Avatar meets Game of Thrones.
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I watched half of it today, and I'll try to finish it tomorrow. It's been nothing special this far. Like the new Bladerunner, the world looks too sterile and lifeless, like a set from a modern theater (it doesn't look bad per se, but it lacks the illusion of life and feels like a staged photo shoot - which it is, obviously).
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The film evokes continual visual awe without feeling awesome. There is a sterile majesty to the film. Well-made and beautiful to look at, but lacking a pulse. Idaho is the only character who seems like any fun (Mamoa helped lighten up the emotionally depressed DC movies and he alone appears to understand the need to have fun to hook the audience. Everyone else is "acting" in a very serious way). Paul is dour, lacking youthful innocence and exuberance. He appears to appropriately feel guilty for being "the next oppressor" before arriving at Dune, which rather robs him of any interesting character growth. Bardem's Stilgar is well-played and Brolin plays a somewhat predictable and familiar version of himself.

The seduction of Dune (especially the first book) is that it pulls you in with the hero's journey and then pulls the rug out from underneath you in Dune Messiah.
WARNING: "Thar be spoilers har!!!" spoilers below
The journey of Dune is that Harry Potter discovers he is Adolf Hitler and cannot escape his "final solution." It is the trap of myth, power, but most of all prescience.


This film doesn't embrace any of that joy and is careful to strike a post-colonial sensibility from the start. And in this way, the true arc of the book has been cut out from the story, and for what? To appeal to the blue check-mark brigade? To hold up the conclusion before teaching the lesson? And before we take the lesson too seriously, it appears Hollywood marketers have done the "incredible disapperaing black person" trick on the Chinese poster, once again. So brave of them to swap genders and race-flip Kynes only to erase the character for the Chinese market. Colonialism and Imperialism rule after all?



Registered User
I watched half of it today,.
With respect, you watched a quarter of it.



A system of cells interlinked
YES!
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SPOILERS FOR BOTH DUNE (BOOK) and POSSIBLE DUNE PART 2 SPOILERS AHEAD

That's good news. Now the problem will be how to set up the sequel so as to not to be too confusing to people who skipped part 1.

Some questions remain.

Are they going to do the "genetic memory" thing with the Bene Gesserit?

They can remember both ALL of their female ancestor's lives (up to the point of their conception via genetic memory mumbo jumbo) and the lives of all the Reverend Mothers they "download" when another Reverend Mother dies. So far, they have danced around this, focusing on the powers of the Kwisatz Haderach as seeing past space and time. This is perhaps the greatest conceit of Herbert's and I would not mind if they skipped this bit.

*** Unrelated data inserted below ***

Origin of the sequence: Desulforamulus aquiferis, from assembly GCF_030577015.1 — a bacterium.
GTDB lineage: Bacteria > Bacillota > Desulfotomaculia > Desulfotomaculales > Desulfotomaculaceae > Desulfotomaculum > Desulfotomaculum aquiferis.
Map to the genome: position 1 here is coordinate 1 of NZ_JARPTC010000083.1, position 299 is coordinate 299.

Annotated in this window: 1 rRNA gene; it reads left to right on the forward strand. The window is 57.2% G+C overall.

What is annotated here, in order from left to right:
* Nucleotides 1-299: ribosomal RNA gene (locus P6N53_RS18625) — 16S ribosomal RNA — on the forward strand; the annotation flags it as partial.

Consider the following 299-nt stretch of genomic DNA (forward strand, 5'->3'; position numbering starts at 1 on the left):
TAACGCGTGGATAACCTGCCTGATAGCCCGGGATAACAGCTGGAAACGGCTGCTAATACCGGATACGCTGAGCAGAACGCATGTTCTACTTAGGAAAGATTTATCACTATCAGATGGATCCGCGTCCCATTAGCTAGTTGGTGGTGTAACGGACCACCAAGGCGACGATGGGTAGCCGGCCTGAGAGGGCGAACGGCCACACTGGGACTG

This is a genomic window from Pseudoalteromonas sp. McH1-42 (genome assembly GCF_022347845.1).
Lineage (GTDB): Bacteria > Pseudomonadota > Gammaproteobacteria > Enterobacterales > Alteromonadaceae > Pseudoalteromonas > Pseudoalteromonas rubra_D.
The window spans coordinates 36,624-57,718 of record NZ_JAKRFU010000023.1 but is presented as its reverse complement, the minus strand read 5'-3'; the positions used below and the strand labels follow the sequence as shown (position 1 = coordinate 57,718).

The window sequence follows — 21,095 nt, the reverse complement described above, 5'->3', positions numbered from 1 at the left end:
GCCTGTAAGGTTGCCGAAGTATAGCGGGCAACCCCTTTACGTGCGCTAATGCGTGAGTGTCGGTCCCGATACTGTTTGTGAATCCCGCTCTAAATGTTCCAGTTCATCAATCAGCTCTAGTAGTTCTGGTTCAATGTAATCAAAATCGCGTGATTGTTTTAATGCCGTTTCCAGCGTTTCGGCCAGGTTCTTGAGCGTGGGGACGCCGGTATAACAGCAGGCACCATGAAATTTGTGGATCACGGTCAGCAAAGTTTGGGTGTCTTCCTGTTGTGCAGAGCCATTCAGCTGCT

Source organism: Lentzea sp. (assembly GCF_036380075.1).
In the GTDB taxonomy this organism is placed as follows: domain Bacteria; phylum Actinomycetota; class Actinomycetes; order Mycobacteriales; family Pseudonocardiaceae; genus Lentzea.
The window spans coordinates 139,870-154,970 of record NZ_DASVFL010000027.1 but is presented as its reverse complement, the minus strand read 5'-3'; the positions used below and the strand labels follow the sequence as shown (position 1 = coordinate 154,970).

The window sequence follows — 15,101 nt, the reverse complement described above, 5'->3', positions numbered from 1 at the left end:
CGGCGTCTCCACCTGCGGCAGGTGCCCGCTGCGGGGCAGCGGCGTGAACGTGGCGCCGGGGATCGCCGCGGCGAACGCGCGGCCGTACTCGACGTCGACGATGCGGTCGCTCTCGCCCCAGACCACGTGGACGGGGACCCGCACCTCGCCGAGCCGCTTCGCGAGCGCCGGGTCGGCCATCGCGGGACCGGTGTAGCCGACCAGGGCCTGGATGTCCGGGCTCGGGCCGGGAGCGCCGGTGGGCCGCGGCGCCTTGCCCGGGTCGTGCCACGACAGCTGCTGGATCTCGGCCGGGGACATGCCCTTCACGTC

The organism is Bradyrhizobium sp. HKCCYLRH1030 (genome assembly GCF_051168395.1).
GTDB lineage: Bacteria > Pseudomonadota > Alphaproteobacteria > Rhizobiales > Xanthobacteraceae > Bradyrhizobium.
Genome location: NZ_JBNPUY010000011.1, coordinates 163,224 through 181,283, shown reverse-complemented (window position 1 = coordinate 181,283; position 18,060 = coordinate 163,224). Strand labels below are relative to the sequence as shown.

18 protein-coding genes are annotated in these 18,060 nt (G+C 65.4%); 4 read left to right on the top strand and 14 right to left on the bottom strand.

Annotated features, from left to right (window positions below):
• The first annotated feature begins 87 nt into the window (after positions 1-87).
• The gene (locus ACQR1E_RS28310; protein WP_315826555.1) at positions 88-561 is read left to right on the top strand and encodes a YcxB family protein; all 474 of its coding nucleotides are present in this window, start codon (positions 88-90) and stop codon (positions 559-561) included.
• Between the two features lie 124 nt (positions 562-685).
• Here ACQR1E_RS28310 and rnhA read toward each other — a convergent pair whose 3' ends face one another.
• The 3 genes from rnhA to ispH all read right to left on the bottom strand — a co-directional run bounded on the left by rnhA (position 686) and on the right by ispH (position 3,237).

Will they show Paul inheriting his first wife/concubine/servant Harah and her two sons Kaleff and Orlop?

By besting Jamis in single combat, he inherited all three (in the book).

Where the hell are Feyd, Irulan, the Emperor? Who will be cast? How will they be introduced?


The Beast Rabban (Bautista) is an inconsequential characters. A monstrous pawn used by the Baron. Feyd, however is a skilled and cunning counter-part to Paul (and also part of the Sisterhood's breeding program).

Will they reveal that Paul has mentat powers?

In the books, Paul has the additional power of a keen intellect capable of performing the computations of a mentat.Paul doesn't just use the cheat-code of foreknowledge, but has the ability think very deeply in terms of data processing.

Are they going to disclose the whole truth about Liet Kynes?
Leader of the Fremen and parent of Chani.

And don't forget about the redub of the '84 movie.





Here’s looking at you, kid.
Dune Book spoilers ahead


Loved this movie, such a huge undertaking and I think they did a fantastic job thus far. I’m currently Re-reading the book after 15 years and have come across a few things that were slightly disappointing.

•When you unshealth a crysknife, it must draw blood, but when a crysknife was presented to lady Jessica, no blood was drawn.

•Paul was being raised, also as a Mentat and would have the choice to pursue this goal if he so chose.

•Paul is only 15

•Conversations are more often and longer in the book, especially the plot surrounding Dr. Yueh (only got as far as them landing on Arrakis)



Registered User
•When you unshealth a crysknife, it must draw blood, but when a crysknife was presented to lady Jessica, no blood was drawn.
In the book, Mapes still makes this mistake. It is only when Jessia points out that she sheathed her blade unblooded that Mapes begs her to take her life, but they manage to move past the mistake. In this case, in this version, she does not call out Mapes. But this is mistake that the housekeeper makes in the original as well.